Darryl has presented at numerous venues including: Harvard Medical School, University of the Arts London, Imperial College, Virgin Atlantic, Paleo FX, Ancestral Health Symposium and hosting Primal Play sessions worldwide.

Darryl runs programmes all over the world where he teaches Primal Play as a way to become reacquainted with the enjoyment of movement and the superhero path.


[1] US Department of Health and Human Services., "Physical activity and health: a report of the Surgeon General." Atlanta, Georgia: US Department of Health and Human Services, Public Health Service, CDC, National Center for Chronic Disease Prevention and Health Promotion, 1996.  
[2] Petajan JH et al., "Impact of aerobic training on fitness and quality of life in multiple sclerosis.", Ann Neurol. 1996 Apr;39(4):432-41.  
[4] Ponichtera-Mulcare JA, Mathews T, Barrett PJ, Gupta SC., "Change in aerobic fitness of patients with multiple sclerosis during a 6-month training program.", Sports Med Train Rehabil 1997;7:265–272.  
[5] Mostert S, Kesselring J., "Effects of a short-term exercise training program on aerobic fitness, fatigue, health perception and activity level of subjects with multiple sclerosis", Mult Scler 2002;8:161–168.  
[6] Gehlsen G, Beekman K, Assman N, Winant D, Seidle M, Carter A. "Gait characteristics in multiple sclerosis: progressive changes and effects of exercise on parameters", Arch Phys Med Rehabil 1986;67:536 –539.  
[7] Rodgers MM, Mulcare JA, King DL, Mathews T, Gupta SC, Glaser RM., "Gait characteristics of individuals with multiple sclerosis before and after a 6-month aerobic training program.", J Rehabil Res Dev 1999;36: 183–188.  
[8] Romberg et al., "Effects of a 6-month exercise program on patients with multiple sclerosis: a randomized study.", Neurology. 2004 Dec 14;63(11):2034-8.  
[9] Steffensen LH et al., "Predictors and prevalence of low bone mineral density in fully ambulatory persons with multiple sclerosis"., J Neurol. 2010;257(3):410-418.  
[10] Terzi T et al., "Changes in bone mineral density and bone metabolism markers in premenopausal women with multiple sclerosis and the relationship to clinical variables.", J Clin Neurosci. 2010;17(10):1260-1264.  
[11]  Ellen M Mowry et al., "Vitamin D status predicts new brain magnetic resonance imaging activity in multiple sclerosis.", ANN NEUROL 2012;72:234–240.  
[12] Ozgocmen S, Bulut S, Ilhan N, et al., "Vitamin D deficiency and reduced bone mineral density in multiple sclerosis: effect of ambulatory status and functional capacity.", J Bone Miner Metab. 2005;23(4):309-313.  
[13] Tyblova M et al., "Impaired ambulation and steroid therapy impact negatively on bone health in multiple sclerosis.", Eur J Neurol. 2015 Apr;22(4):624-32. doi: 10.1111/ene.12479. Epub 2014 Jun 16.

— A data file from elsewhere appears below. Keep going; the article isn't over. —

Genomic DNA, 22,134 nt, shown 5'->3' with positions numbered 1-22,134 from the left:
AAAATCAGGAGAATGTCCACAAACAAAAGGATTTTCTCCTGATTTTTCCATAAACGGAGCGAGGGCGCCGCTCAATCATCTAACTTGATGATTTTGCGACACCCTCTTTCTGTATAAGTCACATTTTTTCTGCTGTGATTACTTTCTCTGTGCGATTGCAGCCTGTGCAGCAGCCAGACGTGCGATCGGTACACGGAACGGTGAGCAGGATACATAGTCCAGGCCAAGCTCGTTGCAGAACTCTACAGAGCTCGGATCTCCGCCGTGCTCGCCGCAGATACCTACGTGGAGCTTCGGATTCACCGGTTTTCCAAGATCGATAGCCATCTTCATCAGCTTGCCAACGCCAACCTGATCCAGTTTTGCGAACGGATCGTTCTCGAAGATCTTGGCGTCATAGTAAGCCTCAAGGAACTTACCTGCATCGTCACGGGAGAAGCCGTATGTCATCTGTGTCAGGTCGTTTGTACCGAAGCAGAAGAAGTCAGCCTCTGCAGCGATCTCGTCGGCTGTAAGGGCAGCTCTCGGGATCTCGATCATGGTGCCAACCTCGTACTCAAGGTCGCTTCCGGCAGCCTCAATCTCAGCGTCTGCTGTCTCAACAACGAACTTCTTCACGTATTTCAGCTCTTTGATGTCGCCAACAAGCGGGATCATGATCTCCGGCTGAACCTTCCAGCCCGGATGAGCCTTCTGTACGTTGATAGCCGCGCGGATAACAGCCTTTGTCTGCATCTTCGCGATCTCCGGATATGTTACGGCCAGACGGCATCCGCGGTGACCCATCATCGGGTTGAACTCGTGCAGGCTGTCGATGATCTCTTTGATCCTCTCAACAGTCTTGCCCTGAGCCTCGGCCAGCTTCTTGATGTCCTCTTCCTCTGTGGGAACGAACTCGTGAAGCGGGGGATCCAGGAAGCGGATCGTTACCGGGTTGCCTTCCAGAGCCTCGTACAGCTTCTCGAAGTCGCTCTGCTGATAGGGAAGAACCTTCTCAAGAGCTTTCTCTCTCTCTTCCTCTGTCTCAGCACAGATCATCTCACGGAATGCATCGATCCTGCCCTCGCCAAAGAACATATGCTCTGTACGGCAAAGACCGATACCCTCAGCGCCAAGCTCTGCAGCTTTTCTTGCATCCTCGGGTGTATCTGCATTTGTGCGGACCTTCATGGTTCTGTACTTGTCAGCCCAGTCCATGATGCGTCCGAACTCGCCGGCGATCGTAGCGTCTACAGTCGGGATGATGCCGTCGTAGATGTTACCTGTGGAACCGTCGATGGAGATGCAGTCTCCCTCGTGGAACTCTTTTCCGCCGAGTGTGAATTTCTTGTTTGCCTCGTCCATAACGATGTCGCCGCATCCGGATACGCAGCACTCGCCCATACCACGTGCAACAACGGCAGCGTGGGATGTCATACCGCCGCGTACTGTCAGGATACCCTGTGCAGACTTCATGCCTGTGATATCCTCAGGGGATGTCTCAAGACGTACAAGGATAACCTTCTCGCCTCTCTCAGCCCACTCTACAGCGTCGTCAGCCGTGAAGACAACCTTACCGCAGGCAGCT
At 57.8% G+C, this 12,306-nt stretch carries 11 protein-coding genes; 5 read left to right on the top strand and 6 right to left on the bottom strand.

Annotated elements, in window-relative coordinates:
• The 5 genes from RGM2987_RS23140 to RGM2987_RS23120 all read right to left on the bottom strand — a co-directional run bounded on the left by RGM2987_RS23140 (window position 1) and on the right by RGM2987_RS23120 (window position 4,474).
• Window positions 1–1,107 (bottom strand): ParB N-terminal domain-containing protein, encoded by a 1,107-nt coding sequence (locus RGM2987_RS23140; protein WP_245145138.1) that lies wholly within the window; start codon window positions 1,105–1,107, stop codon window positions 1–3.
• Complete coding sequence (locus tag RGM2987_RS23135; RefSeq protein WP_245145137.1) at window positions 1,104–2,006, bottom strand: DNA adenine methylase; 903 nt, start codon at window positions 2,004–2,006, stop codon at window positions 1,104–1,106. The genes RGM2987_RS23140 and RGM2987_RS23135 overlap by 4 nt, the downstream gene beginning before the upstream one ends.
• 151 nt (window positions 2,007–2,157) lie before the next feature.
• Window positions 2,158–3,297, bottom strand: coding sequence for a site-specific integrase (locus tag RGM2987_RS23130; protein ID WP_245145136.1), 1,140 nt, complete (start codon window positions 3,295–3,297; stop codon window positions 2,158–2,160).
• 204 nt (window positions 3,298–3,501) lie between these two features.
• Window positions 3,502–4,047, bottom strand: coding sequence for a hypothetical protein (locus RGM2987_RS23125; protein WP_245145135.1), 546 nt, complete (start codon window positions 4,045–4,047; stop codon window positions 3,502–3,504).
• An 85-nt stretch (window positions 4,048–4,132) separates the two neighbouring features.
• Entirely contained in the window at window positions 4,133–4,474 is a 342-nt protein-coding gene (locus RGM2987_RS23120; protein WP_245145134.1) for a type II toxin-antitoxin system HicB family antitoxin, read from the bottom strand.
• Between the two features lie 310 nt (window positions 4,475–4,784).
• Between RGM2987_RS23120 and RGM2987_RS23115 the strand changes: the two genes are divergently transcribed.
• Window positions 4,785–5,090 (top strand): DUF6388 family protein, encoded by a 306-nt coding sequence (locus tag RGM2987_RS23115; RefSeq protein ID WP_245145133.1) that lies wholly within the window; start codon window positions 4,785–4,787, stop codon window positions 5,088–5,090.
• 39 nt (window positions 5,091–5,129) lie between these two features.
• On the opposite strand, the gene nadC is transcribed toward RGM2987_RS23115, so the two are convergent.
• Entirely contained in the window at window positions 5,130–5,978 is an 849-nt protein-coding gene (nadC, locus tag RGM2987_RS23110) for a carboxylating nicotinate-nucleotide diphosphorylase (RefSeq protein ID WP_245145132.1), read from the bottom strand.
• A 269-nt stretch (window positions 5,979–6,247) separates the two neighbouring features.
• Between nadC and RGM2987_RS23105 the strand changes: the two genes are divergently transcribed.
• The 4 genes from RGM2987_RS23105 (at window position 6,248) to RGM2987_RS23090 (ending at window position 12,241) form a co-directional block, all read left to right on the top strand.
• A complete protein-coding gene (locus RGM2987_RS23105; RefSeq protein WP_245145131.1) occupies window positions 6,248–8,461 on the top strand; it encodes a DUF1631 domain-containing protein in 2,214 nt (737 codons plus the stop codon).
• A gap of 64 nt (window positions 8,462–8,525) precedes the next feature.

[14] Swingler RJ, Compston DA., "The morbidity of multiple sclerosis.", Q J Med. 1992;83:325-337.  
[15] Marrie RA, Horwitz RI, Cutter G, Tyry T, Vollmer T., "Association between comorbidity and clinical characteristics of MS.", Acta Neurol Scand. 2010 Sep 29  
[16] Martin CL, Phillips BA, Kilpatrick TJ, et al., "Gait and balance impairment in early multiple sclerosis in the absence of clinical disability.", Mult Scler. 2006;12:620-628.  
[17] Incontinence,, accessed 21 August 2018  
[18] Bladder Problems,, accessed 21 August 2018  
[19] Petajan JH, Gappmaier E, White AT, Spencer MK, Mino L, Hicks RW, "Impact of aerobic training on fitness and quality of life in multiple sclerosis.", Ann Neurol. 1996 Apr; 39(4):432-41.  
[20] Gallien P, Nicolas B, Robineau S, Pétrilli S, Houedakor J, Durufle A, "Physical training and multiple sclerosis.", Ann Readapt Med Phys. 2007 Jul; 50(6):373-6, 369-72.  
[21] Dalgas U, Stenager E, Ingemann-Hansen T., "Multiple sclerosis and physical exercise: recommendations for the application of resistance-, endurance- and combined training.", Mult Scler. 2008 Jan; 14(1):35-53.  
[22] Dalgas U, Stenager E, Sloth M, et al., "The effect of exercise on depressive symptoms in multiple sclerosis based on a meta-analysis and critical review of the literature.", Eur J Neurol. 2014 Oct 18.   
[23] Reynolds, Eric, R et al., "Multiple Sclerosis and Exercise: A Literature Review", Current Sports Medicine Reports: January 2018 - Volume 17 - Issue 1 - p 31–35  
[24] Pilutti LA et al., "The safety of exercise training in multiple sclerosis: a systematic review.", J Neurol Sci. 2014 Aug 15;343(1-2):3-7. doi: 10.1016/j.jns.2014.05.016.   
[25] Edwards T et al.,"The effect of exercise training in adults with multiple sclerosis with severe mobility disability: A systematic review and future research directions.", Mult Scler Relat Disord. 2017 Aug;16:31-39. doi: 10.1016/j.msard.2017.06.003. Epub 2017 Jun 12.  
[26] Canadian Physical Activity Guidelines for Adults with MS,, accessed 21 August 2018.

Feature imagePhoto by from Pexels